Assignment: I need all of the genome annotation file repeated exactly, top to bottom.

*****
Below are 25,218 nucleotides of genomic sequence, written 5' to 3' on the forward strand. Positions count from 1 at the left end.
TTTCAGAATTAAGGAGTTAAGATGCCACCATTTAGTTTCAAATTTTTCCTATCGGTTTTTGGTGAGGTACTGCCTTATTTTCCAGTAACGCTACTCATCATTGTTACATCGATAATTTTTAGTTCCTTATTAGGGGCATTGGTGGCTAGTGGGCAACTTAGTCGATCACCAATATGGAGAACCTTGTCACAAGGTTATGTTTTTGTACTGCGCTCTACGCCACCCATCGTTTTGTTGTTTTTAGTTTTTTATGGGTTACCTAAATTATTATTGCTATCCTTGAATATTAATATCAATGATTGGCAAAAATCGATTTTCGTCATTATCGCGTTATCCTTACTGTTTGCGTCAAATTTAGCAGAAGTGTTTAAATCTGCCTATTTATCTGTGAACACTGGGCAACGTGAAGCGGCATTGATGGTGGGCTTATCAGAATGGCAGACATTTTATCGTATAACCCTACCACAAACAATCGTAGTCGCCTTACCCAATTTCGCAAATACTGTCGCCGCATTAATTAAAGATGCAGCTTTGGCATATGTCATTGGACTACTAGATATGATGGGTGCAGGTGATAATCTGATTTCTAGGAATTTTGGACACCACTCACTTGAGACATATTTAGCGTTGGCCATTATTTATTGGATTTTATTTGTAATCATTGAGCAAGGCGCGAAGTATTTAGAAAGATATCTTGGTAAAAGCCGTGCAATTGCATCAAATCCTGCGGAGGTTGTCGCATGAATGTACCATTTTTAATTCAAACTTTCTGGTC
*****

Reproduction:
Below are 25,218 nucleotides of genomic sequence, written 5' to 3' on the forward strand. Positions count from 1 at the left end.
TTTCAGAATTAAGGAGTTAAGATGCCACCATTTAGTTTCAAATTTTTCCTATCGGTTTTTGGTGAGGTACTGCCTTATTTTCCAGTAACGCTACTCATCATTGTTACATCGATAATTTTTAGTTCCTTATTAGGGGCATTGGTGGCTAGTGGGCAACTTAGTCGATCACCAATATGGAGAACCTTGTCACAAGGTTATGTTTTTGTACTGCGCTCTACGCCACCCATCGTTTTGTTGTTTTTAGTTTTTTATGGGTTACCTAAATTATTATTGCTATCCTTGAATATTAATATCAATGATTGGCAAAAATCGATTTTCGTCATTATCGCGTTATCCTTACTGTTTGCGTCAAATTTAGCAGAAGTGTTTAAATCTGCCTATTTATCTGTGAACACTGGGCAACGTGAAGCGGCATTGATGGTGGGCTTATCAGAATGGCAGACATTTTATCGTATAACCCTACCACAAACAATCGTAGTCGCCTTACCCAATTTCGCAAATACTGTCGCCGCATTAATTAAAGATGCAGCTTTGGCATATGTCATTGGACTACTAGATATGATGGGTGCAGGTGATAATCTGATTTCTAGGAATTTTGGACACCACTCACTTGAGACATATTTAGCGTTGGCCATTATTTATTGGATTTTATTTGTAATCATTGAGCAAGGCGCGAAGTATTTAGAAAGATATCTTGGTAAAAGCCGTGCAATTGCATCAAATCCTGCGGAGGTTGTCGCATGAATGTACCATTTTTAATTCAAACTTTCTGGTC